Form 990 for Nonprofits: Avoid These 5 Common Errors

Form 990
Form 990

The IRS’s Form 990 collects information about how a tax-exempt organization uses its money and how it’s run. Since Form 990 is available for public viewing, it also helps organizations communicate with their current and potential donors.

This article outlines five common errors to avoid when completing Form 990. Making mistakes with this form can lead to penalties, harm your organization’s reputation and even put your tax-exempt status at risk.

If you need further assistance, reach out to our team who has years of experience assisting nonprofits. (To contact us, complete the form at the bottom of this page.)

Not Filing on Time

Remember, Form 990 is due on the 15th day of the fifth month after your tax year ends. For example, that would be May 15th if your organization’s fiscal year matches the calendar year. If needed, you can request a six-month extension using Form 8868.

Also, be sure to follow all electronic filing requirements. Filing on paper is not enough if your organization is required to file electronically.

Unclear or Irrelevant Explanations

Narrative responses are important for explaining your organization’s activities and processes. Outdated or incomplete explanations can create confusion for the IRS and potential donors. Take the time to carefully review each year’s Form 990 and update the explanations to address the IRS’s questions. (Simply copying and pasting from past years’ responses is not a good practice in many cases.)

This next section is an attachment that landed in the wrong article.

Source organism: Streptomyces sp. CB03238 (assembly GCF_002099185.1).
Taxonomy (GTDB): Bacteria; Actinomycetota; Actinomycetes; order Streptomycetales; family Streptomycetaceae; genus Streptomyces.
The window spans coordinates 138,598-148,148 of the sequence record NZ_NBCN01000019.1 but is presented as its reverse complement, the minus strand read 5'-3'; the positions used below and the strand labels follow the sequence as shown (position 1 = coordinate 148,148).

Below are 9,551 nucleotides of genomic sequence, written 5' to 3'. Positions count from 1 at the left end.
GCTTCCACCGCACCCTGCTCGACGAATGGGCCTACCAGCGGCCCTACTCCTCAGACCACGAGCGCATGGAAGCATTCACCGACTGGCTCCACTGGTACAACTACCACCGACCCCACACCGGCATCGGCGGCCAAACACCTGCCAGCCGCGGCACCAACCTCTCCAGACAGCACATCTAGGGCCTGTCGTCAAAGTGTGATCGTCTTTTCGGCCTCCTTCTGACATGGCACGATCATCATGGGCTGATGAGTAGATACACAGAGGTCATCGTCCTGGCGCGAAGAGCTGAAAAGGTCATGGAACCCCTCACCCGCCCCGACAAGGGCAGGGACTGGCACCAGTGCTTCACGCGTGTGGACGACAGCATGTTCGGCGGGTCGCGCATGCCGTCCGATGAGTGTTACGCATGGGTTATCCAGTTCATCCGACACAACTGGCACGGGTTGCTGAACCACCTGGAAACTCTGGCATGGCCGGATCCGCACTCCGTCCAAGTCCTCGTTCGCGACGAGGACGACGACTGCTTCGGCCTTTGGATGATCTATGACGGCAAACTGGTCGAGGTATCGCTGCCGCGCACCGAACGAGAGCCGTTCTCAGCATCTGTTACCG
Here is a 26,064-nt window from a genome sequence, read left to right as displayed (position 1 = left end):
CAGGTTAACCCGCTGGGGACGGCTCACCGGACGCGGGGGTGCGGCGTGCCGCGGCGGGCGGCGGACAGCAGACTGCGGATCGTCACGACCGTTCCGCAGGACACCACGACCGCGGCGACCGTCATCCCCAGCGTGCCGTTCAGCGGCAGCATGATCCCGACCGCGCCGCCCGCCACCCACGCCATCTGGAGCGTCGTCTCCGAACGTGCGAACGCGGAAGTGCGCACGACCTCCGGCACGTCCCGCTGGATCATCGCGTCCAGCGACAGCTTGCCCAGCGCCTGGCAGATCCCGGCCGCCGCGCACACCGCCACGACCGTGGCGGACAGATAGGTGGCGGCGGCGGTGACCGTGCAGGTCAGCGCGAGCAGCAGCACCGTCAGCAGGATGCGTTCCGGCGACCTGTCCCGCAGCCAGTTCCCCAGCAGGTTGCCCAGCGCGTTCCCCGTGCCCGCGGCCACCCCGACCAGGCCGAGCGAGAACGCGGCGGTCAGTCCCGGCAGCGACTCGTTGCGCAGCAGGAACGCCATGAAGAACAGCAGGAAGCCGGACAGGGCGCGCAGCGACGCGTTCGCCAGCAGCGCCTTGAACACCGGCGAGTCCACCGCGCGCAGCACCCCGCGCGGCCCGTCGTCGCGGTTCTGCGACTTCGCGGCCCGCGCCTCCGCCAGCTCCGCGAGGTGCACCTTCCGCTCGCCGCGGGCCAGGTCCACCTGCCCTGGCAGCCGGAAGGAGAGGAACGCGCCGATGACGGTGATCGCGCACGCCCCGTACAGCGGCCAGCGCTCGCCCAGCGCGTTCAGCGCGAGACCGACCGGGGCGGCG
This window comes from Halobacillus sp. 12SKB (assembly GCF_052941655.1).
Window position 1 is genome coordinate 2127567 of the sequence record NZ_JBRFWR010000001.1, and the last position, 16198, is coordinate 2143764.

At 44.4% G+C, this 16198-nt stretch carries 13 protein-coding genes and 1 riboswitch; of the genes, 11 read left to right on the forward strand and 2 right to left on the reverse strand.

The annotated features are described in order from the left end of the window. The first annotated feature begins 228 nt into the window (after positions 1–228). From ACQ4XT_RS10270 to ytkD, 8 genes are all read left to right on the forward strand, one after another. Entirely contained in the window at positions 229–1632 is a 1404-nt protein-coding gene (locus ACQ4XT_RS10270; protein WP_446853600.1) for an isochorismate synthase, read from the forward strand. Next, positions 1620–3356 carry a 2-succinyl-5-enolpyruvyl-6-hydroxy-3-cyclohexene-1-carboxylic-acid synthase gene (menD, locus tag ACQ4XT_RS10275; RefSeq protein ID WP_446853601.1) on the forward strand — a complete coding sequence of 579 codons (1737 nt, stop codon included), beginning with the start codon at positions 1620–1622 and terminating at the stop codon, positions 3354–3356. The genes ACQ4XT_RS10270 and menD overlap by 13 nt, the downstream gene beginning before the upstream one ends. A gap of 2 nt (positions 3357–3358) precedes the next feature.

Failing to Correctly Report Unrelated Business Income

Even tax-exempt organizations must pay taxes on income when it’s classified as Unrelated Business Income (UBI). Identify all potential sources of UBI, such as advertising revenue earned from your publications or website, and consult with your tax team to ensure accurate reporting. Understanding the rules concerning UBI can be difficult so consider speaking with tax and accounting experts on this topic.

Incomplete Reporting of Board Members

Form 990 requires you to include all voting board members who served during your organization’s tax year, even if only for a short time. Keep detailed records of board rotations to ensure comprehensive reporting on Part VII-A of Form 990.

Incorrectly Categorizing Expenses

Properly categorizing expenses by function is crucial for filing Form 990 correctly and for demonstrating good financial management to donors and grantors. Be sure to develop practices to ensure expenses align with the right categories so you can provide an accurate overview of your organization’s finances.

Morgan & Associates Know Nonprofits and Form 990

Navigating Form 990 can be challenging, but with attention to detail, you can ensure compliance and maintain your tax-exempt status. Morgan & Associates is here to support your financial success. Contact us today for accounting and advisory services tailored to your nonprofit’s needs.

Complete the form below to speak with one of our team members.

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